Is this youth golf program the key to your next golf vacation?


Peter Lee grew up a tennis player outside Seattle, his aversion to golf the same as many kids’. The game took too long, was too expensive and not many of his friends were playing. Looking back years later, as someone who picked up golf as an adult and whose three kids are now golfers, he recognizes what might have hooked him sooner.

“If something like Youth on Course existed, I would have started earlier and more kids would have been playing,” Lee says.

The Lee family on their West Coast golf vacation last winter.

The idea behind Youth on Course is simple but remarkably effective, partnering with more than 1,000 courses around the country to provide junior golfers between the ages of 6 and 18 green fees at $5 or less (you can get more information here). It means more kids playing golf and gives golf courses a way to fill tee times that would otherwise go unused. For the Lee family, it also meant a vacation that could be a model for budget-conscious families who still want to play quality courses.

When planning a mid-winter vacation, Peter Lee decided to plot out participating Youth on Course facilities along the West Coast, starting in Washington and venturing as far south as Arizona. It allowed him and his three kids—a 17-year-old son and 15- and 13-year-old daughters—to play some name brand-name courses at a fraction of the price. For instance, Spanish Bay on California’s Monterey Peninsula is normally a $290 green fee. For the three Lee kids it was $15 combined (not counting an annual YOC membership at $35 per person). Add it all up and Lee says he saved more than $1,000 on the vacation thanks to Youth on Course alone.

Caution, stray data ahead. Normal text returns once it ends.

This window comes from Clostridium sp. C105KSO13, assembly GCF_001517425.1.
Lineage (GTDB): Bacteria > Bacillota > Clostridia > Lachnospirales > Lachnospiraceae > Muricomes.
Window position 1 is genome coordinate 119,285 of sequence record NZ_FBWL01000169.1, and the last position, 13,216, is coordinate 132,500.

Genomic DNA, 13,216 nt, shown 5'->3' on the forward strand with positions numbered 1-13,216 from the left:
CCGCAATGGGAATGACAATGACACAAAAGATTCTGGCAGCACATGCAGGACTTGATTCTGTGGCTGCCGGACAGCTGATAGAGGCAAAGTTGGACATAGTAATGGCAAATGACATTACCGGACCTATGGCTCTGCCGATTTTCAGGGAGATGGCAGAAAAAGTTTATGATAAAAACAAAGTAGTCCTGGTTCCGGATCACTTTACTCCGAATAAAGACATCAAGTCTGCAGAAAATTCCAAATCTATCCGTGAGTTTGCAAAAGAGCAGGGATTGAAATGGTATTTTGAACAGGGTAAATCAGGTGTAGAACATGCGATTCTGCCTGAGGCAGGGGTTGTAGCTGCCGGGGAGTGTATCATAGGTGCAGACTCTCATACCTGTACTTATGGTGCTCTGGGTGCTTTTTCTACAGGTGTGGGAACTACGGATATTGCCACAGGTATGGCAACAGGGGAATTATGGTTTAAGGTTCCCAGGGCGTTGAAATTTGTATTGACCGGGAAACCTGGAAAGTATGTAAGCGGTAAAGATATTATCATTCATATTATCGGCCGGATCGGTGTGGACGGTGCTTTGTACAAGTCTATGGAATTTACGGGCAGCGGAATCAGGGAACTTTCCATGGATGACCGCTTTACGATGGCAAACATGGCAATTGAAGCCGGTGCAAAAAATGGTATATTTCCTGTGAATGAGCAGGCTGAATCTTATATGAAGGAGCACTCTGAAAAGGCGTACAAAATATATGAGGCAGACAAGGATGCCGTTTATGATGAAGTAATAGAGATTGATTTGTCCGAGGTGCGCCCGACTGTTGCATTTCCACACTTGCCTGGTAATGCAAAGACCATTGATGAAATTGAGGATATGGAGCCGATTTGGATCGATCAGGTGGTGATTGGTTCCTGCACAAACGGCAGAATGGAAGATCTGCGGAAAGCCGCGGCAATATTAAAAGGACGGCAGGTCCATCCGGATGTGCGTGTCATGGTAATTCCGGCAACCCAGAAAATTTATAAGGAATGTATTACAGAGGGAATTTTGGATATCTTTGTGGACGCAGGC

“It’s obviously an expensive sport if you are thinking about going out and paying regular rates, but many of these courses are becoming more family friendly and open to the idea that they need more junior golfers.” Lee said.

A course’s involvement in Youth on Course comes with tangible rewards beyond just more young faces. Courses are subsidized for their participation monthly, with Youth on Course reimbursing courses more than $5.2 million to date. But the model is working. In 2018, 150,000 rounds were played by Youth on Course members, and the organization continues to expand, adding 374 courses just last year.

With that as a foundation, it means more opportunities for families like the Lees to map out a robust golf vacation without mortgaging the future in the process. According to Youth on Course CEO Adam Heieck, the organization has discussed formalizing vacation packages, perhaps by including hotel partners as well.

“It hasn’t happened yet, but it’s something we have on our radar,” Heieck said. “Stories like the Lee family’s keep us thinking about ways to improve the opportunities we’re providing young men and women.”

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